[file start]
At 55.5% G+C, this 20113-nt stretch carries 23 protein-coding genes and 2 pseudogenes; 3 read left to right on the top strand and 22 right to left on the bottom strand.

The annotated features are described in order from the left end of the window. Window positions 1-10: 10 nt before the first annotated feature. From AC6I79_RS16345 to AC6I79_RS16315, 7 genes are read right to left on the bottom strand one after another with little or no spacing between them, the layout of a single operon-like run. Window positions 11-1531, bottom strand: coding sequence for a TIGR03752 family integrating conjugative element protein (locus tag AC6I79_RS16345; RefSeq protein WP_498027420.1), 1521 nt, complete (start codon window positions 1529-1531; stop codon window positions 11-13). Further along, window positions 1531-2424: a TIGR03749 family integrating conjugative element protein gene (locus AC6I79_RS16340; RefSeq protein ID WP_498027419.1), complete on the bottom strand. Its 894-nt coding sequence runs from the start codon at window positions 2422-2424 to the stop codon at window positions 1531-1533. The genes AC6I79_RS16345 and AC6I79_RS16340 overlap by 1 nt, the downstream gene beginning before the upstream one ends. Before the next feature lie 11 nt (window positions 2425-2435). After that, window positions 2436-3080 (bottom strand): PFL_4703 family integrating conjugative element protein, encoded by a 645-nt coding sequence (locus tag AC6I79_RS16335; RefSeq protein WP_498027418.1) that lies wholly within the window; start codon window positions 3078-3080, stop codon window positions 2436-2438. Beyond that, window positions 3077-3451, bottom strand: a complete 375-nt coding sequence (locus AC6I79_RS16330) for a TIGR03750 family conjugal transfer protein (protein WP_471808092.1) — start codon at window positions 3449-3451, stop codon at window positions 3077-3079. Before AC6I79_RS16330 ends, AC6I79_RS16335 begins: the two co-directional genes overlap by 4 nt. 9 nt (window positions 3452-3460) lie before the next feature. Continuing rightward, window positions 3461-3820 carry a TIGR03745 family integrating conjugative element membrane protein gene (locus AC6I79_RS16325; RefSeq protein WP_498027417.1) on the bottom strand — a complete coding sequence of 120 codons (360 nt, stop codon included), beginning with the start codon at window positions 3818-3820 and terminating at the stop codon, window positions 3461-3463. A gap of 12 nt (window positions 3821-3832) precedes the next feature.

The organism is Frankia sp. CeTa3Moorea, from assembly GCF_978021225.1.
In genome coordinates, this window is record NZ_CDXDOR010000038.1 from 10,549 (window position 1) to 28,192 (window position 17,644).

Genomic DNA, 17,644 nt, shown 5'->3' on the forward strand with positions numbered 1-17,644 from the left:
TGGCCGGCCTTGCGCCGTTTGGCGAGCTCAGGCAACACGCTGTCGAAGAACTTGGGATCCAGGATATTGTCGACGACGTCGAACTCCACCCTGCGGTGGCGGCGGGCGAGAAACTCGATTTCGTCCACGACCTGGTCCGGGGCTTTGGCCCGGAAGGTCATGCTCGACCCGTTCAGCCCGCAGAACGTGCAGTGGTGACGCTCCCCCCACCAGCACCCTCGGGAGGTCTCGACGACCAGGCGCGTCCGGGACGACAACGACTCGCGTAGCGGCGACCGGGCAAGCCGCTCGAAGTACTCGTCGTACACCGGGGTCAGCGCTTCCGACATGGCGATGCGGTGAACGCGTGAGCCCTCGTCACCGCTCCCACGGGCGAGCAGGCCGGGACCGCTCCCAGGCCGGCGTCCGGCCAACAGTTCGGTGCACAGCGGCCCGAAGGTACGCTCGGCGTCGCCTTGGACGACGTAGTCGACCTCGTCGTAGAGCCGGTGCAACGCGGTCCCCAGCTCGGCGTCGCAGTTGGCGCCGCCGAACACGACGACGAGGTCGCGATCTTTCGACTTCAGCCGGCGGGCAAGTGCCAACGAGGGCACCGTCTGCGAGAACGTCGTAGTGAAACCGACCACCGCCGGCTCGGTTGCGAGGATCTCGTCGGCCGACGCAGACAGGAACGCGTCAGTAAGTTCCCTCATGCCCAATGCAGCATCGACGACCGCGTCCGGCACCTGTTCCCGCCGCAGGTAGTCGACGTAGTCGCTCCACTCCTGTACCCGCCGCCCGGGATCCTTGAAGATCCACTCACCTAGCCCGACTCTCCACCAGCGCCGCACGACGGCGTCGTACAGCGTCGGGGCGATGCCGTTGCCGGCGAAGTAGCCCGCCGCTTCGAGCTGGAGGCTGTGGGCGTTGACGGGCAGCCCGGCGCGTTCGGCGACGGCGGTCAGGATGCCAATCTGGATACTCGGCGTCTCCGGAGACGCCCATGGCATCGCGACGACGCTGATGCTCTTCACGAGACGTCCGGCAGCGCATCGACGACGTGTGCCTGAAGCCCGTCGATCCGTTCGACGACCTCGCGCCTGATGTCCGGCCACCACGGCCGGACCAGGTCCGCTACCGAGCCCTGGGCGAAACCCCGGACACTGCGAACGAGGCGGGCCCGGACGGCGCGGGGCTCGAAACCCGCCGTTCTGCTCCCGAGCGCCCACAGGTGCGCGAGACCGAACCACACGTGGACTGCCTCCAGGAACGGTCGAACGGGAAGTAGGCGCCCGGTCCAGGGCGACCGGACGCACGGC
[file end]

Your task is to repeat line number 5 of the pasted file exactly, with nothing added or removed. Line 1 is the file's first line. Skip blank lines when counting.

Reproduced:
Genomic DNA, 17,644 nt, shown 5'->3' on the forward strand with positions numbered 1-17,644 from the left: